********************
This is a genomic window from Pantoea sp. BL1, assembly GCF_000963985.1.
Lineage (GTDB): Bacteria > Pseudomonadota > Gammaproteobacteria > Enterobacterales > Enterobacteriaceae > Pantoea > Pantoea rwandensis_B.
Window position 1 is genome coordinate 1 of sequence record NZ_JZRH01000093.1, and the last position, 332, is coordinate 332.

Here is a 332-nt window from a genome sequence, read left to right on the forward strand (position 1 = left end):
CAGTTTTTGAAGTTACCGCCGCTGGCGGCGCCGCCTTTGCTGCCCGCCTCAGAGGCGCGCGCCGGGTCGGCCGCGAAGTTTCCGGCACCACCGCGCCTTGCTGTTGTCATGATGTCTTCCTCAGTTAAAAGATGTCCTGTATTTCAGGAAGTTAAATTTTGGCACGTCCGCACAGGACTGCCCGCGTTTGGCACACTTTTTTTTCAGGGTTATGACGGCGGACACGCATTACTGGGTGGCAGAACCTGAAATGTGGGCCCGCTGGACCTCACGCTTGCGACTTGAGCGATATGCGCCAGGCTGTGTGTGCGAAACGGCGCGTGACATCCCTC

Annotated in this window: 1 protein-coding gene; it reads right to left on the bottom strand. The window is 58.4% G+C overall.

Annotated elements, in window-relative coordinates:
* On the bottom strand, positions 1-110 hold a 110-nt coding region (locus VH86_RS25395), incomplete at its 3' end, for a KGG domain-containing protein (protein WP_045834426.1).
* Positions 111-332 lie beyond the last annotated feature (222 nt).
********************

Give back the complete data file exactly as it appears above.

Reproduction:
This is a genomic window from Pantoea sp. BL1, assembly GCF_000963985.1.
Lineage (GTDB): Bacteria > Pseudomonadota > Gammaproteobacteria > Enterobacterales > Enterobacteriaceae > Pantoea > Pantoea rwandensis_B.
Window position 1 is genome coordinate 1 of sequence record NZ_JZRH01000093.1, and the last position, 332, is coordinate 332.

Here is a 332-nt window from a genome sequence, read left to right on the forward strand (position 1 = left end):
CAGTTTTTGAAGTTACCGCCGCTGGCGGCGCCGCCTTTGCTGCCCGCCTCAGAGGCGCGCGCCGGGTCGGCCGCGAAGTTTCCGGCACCACCGCGCCTTGCTGTTGTCATGATGTCTTCCTCAGTTAAAAGATGTCCTGTATTTCAGGAAGTTAAATTTTGGCACGTCCGCACAGGACTGCCCGCGTTTGGCACACTTTTTTTTCAGGGTTATGACGGCGGACACGCATTACTGGGTGGCAGAACCTGAAATGTGGGCCCGCTGGACCTCACGCTTGCGACTTGAGCGATATGCGCCAGGCTGTGTGTGCGAAACGGCGCGTGACATCCCTC

Annotated in this window: 1 protein-coding gene; it reads right to left on the bottom strand. The window is 58.4% G+C overall.

Annotated elements, in window-relative coordinates:
* On the bottom strand, positions 1-110 hold a 110-nt coding region (locus VH86_RS25395), incomplete at its 3' end, for a KGG domain-containing protein (protein WP_045834426.1).
* Positions 111-332 lie beyond the last annotated feature (222 nt).